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Montesquieu in the University: The Governance of World-class Institutions of Higher Education and Research

  • Lars Engwall (a1)


The point of departure for this article is the principle of the separation of powers, formulated long ago by the Frenchman Charles-Louis de Secondat Montesquieu. It is argued that this principle is important for the governance of universities, entailing a balance between university boards, university presidents and university senates. To this end, the article presents evidence about the governance structure of two highly-ranked US universities, UC Berkeley (UCB) and Stanford University. It reports on board compositions, the selection of presidents and the role of academic senates. The conclusion is that the principle of the balance of powers (‘shared governance’ as it is called at UCB) has served the two universities well. Therefore, despite differences in other conditions, such as their endowments, other universities might benefit from the evidence reported.



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2. See, for example, Wright, M., Siegel, D.S., , K. Keaseyand Filatotchev, I. (Eds) (2013) The Oxford Handbook of Corporate Governance (Oxford: Oxford University Press).
3.I received invaluable help with my interviews in California from Professor Emeritus Arthur Bienenstock of Stanford, Swedish Consul General in San Francisco, Barbro Osher, and Professor Emeritus of UCB Sheldon Rothblatt. I am also very grateful to Sheldon Rothblatt for his most valuable comments, which contributed considerably to the improvement of an earlier version of this paper.
4.For information about the Board of Regents of the University of California, see
5.Information from Judson King.
6. Birgeneau, R., Breslauer, G., King, J., Wilton, J. and Yeary, F. (2012) Modernizing governance at the University of California: A proposal that the Regents create and delegate some responsibilities to campus boards (Research & Occasional Paper Series: CSHE.4.12, Center for Studies in Higher Education, University of California, Berkeley. Available at
7.Interview with Burton J. McMurtry.
8.National representation is important for a private university that draws its students from the country as a whole, while a state university needs a governing board that ensures that the needs of the state are not overlooked. For a list of the Trustees, see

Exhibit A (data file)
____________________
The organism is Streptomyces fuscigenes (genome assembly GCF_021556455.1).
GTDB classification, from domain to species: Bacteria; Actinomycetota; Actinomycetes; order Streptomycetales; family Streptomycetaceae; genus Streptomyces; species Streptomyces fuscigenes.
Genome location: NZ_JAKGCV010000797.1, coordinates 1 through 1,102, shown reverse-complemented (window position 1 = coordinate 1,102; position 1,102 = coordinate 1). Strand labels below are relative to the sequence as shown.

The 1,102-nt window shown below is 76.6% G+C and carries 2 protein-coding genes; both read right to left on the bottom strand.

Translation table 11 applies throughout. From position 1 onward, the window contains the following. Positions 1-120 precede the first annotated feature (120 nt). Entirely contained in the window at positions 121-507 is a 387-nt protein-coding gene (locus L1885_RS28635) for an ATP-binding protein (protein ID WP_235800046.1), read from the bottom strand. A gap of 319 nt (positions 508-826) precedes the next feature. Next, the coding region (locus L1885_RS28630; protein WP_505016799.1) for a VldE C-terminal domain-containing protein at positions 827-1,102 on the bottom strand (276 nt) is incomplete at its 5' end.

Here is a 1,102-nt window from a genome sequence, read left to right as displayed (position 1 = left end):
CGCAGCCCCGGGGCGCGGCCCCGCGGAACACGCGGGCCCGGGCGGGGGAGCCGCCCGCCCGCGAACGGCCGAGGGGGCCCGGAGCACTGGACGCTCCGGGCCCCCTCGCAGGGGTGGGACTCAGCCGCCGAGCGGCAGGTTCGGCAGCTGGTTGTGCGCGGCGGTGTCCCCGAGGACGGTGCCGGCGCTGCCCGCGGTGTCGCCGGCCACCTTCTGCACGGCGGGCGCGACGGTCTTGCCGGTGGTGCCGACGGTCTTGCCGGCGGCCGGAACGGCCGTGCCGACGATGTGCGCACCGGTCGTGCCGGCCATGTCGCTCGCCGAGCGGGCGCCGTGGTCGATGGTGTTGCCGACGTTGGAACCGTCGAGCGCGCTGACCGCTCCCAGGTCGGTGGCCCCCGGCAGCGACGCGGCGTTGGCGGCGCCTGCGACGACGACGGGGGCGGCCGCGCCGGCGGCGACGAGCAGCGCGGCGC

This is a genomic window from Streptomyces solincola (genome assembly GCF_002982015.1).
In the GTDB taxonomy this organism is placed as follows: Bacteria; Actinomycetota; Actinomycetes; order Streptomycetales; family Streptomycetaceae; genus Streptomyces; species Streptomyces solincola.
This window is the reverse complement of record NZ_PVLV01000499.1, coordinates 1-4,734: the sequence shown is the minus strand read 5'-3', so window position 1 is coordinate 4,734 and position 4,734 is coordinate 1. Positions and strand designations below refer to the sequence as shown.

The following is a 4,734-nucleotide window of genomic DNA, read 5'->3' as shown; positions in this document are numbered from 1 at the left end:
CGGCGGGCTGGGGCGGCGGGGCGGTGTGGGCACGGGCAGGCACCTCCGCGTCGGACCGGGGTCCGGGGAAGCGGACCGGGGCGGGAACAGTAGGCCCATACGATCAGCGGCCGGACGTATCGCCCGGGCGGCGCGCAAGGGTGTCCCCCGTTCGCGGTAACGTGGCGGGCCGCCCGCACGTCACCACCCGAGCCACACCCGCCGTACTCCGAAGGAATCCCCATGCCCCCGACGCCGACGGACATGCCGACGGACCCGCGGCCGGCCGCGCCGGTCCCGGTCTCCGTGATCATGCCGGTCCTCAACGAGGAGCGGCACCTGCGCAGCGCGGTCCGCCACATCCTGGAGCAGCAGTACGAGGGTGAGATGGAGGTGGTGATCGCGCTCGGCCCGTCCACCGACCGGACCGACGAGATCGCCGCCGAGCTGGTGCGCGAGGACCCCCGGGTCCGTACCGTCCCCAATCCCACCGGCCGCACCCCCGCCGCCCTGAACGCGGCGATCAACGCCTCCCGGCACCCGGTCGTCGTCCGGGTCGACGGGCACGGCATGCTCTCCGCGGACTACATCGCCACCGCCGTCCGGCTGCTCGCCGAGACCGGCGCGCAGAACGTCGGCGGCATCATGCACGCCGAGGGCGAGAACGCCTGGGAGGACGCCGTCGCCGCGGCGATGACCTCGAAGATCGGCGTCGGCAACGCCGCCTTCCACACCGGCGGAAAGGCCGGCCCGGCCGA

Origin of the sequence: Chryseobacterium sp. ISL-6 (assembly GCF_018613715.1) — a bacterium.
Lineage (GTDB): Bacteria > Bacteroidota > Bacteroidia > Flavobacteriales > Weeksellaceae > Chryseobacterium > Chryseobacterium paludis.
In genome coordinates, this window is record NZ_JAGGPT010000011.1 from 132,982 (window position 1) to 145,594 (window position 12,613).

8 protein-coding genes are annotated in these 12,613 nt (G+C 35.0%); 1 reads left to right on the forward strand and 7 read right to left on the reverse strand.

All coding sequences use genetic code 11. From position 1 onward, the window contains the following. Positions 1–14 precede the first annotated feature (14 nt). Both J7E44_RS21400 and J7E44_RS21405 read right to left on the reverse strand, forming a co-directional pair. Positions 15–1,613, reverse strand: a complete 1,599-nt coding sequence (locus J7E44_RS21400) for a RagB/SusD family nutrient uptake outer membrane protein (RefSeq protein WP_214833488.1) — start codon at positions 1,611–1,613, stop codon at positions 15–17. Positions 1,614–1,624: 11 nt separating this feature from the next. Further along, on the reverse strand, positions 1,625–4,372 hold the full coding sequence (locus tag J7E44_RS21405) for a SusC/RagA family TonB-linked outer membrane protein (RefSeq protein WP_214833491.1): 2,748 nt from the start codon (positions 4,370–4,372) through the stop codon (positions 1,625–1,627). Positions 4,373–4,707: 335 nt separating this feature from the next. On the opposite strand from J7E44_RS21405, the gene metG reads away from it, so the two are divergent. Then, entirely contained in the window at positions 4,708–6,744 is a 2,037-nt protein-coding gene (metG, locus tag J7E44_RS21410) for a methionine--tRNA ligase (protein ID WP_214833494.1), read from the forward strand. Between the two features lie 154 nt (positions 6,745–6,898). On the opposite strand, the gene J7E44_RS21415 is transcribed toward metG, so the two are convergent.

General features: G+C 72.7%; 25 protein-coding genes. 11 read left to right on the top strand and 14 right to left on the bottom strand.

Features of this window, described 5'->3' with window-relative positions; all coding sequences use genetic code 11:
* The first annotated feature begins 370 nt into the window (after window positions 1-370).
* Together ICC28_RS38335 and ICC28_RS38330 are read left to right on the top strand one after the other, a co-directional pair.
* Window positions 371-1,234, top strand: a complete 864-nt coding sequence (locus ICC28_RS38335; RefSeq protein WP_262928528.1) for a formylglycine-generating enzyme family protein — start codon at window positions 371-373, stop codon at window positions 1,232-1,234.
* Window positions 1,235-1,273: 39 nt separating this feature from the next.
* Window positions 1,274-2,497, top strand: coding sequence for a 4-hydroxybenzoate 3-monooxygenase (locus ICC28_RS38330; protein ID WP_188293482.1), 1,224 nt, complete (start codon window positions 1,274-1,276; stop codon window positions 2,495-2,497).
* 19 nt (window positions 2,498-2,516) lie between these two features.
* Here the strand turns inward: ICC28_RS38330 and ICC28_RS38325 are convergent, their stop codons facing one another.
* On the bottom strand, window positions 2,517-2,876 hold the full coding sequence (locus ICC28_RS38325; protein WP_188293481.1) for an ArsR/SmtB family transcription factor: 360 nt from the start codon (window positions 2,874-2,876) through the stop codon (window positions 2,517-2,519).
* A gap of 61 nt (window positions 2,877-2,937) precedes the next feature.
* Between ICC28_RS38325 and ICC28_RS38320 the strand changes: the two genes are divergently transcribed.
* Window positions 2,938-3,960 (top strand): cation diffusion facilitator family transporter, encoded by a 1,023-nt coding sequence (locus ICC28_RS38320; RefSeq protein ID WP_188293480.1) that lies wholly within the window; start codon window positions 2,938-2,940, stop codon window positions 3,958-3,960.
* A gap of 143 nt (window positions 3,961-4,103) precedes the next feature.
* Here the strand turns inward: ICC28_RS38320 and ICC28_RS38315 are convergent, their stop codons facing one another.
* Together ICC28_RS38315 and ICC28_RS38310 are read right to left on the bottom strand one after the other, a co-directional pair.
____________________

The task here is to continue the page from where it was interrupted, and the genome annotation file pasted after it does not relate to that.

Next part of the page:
9.It should be noted that the second public system of higher education in California, confusingly denoted as the California State University system with multiple campuses, calls its main academic officer ‘chancellor’, and each campus has a ‘president’.
11.The Academic Council mentioned in the interview ‘acts as the executive arm of the Assembly of the Academic Senate, and meets monthly to carry forward Senate business and to consult with the President and other systemwide officials’ (see further,
12.The information provided on the Chancellors of UC Berkeley is based on an analysis of data at
13.Cf., for example, Engwall, L. (2014) The recruitment of university leaders: politics, communities and markets in interaction. Scandinavian Journal of Management, 30, pp. 332343.
14.As of October (2015) Ana Mari Cauce has changed her role by being elected the President of the University of Washington.
15. Casper, G. (2014) The Winds of Freedom (New Haven: Yale University Press), p. IX.
16.The information provided on the Presidents of Stanford University is based on analysis of data at On 1 September 2016 John Hennessy was succeeded by Marc Tessier-Lavigne, who came from the Presidency at Rockefeller University.
17.It should be noted that the UC system has an Academic Senate with 80 members drawn from the separate campuses of the system. In addition, there is an Academic Council which is the administrative arm of the Senate. See further
18.The Senate was created after a conflict between the professors and the then President Benjamin Ide Wheeler, who was actually forced out of office as a consequence of the quarrel. (Information from Sheldon Rothblatt.)
19.This section is based on information from the Senate’s webpage ( and on interviews with the 2013–2014 Chair of the Senate, Elizabeth Deakin, Robert Birgeneau, and Judson King.
20.This paragraph is based on information from the former Chair of the Faculty Senate (2013–2014) David Plumbo-Liu and the website of the Academic Senate:
21.See The Academic Council consists in principle of teachers and researchers at the University.
23.Information from David Palumbo-Liu, Chair of the Faculty Senate 2013–2014.
24. Of the about 4300 institutions of higher education in the US only roughly 260 can be called research universities, and 87 (2% of the total) accounted for 60% of all doctoral degrees in 2006. See, Cole, J.R. (2010) The Great American University: Its Rise to Preeminence, Its Indispensable National Role, Why It Must Be Protected (New York: Perseus Books Group), p. 6.
25. In (2015) UC Berkeley had endowments of US$3.9 billion, while those at Stanford University were US$22.2 billion. The latter figure in turn was inferior to that for Harvard University, which was US$37.6 billion (US News Report, 6 October 2015).
26. Goodall, A.H. (2009) Socrates in the Boardroom: Why Research Universities Should be Led by Top Scholars (Princeton: Princeton University Press).
27. Tengblad, S. (2002) Time and space in managerial work. Scandinavian Journal of Management, 18, pp. 548549.
28. Engwall, L. (2014) Corporate governance and communication. In: J. Pallas, L. Strannegård and S. Jonsson (Eds), Organizations and the Media. Organizing in a Mediatized World (London: Routledge), pp. 220233.


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